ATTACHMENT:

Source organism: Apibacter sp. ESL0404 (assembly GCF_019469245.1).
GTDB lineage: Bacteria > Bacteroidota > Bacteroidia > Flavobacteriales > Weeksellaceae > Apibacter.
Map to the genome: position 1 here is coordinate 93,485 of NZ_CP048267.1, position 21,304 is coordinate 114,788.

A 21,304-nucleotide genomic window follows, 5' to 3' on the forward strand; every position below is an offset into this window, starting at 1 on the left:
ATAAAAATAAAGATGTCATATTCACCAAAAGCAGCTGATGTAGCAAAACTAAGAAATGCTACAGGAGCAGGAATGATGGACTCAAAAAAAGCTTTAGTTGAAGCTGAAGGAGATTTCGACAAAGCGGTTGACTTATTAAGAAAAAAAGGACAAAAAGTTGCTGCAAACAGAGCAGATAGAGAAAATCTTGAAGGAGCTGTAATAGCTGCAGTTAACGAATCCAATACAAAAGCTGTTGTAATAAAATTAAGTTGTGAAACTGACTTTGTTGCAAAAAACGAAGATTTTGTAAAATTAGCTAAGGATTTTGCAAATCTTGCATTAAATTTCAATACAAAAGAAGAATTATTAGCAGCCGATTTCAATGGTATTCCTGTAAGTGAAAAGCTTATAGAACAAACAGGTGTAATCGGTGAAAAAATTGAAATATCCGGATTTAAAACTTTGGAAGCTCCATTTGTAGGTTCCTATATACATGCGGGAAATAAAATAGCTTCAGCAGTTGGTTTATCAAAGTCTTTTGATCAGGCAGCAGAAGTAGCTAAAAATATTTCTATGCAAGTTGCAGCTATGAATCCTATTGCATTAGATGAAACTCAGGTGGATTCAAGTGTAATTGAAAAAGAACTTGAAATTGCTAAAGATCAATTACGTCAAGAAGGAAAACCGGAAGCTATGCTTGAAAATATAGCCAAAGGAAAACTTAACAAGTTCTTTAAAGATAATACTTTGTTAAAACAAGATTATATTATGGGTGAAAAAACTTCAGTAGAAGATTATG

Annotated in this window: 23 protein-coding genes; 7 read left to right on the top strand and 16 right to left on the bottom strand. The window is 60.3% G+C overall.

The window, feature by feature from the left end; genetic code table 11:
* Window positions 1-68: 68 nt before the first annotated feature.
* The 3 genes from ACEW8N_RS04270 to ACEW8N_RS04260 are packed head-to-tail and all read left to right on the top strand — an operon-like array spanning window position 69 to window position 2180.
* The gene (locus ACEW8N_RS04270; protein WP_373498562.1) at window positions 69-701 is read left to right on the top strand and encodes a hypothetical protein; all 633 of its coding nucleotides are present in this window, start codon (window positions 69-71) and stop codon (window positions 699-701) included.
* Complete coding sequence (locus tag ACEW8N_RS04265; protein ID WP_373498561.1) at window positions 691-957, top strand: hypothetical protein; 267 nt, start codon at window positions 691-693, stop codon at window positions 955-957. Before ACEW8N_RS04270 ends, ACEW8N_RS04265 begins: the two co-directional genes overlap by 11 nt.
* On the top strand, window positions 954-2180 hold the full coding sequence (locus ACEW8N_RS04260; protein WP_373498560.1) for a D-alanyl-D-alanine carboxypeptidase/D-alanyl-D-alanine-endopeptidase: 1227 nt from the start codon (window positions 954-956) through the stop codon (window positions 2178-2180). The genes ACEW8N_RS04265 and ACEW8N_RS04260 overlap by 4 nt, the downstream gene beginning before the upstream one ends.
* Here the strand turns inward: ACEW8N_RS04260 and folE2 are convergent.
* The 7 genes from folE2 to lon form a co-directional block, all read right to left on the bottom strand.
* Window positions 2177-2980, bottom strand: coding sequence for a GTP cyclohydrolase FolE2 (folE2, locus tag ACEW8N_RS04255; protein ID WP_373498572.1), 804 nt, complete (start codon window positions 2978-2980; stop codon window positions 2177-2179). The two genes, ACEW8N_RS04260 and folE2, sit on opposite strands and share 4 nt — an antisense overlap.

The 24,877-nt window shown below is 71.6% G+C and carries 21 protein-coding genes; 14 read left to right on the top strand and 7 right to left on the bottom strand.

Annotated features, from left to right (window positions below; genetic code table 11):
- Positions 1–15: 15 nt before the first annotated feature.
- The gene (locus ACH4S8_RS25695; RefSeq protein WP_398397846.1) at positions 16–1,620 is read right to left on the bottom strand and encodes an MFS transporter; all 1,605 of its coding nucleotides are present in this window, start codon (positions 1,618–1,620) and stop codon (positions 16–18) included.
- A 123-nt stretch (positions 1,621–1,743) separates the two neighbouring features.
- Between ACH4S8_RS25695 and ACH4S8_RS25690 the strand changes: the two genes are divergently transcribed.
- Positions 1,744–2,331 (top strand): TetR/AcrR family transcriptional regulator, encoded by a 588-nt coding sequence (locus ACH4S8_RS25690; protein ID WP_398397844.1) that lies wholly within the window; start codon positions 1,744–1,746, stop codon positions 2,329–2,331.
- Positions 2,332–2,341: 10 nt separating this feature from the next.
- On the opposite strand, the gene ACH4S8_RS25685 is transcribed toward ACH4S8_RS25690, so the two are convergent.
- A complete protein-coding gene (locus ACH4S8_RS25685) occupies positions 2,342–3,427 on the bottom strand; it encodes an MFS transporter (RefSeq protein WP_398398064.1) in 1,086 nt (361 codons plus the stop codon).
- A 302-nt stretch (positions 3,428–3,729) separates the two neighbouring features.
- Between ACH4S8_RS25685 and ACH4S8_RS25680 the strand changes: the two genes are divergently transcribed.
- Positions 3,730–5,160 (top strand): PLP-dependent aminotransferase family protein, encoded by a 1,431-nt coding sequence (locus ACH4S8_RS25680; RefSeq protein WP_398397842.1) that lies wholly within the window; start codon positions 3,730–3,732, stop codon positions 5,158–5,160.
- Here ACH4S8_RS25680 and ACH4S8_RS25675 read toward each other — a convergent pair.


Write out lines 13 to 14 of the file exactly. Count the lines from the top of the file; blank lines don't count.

* Here the strand turns inward: ACEW8N_RS04260 and folE2 are convergent.
* The 7 genes from folE2 to lon form a co-directional block, all read right to left on the bottom strand.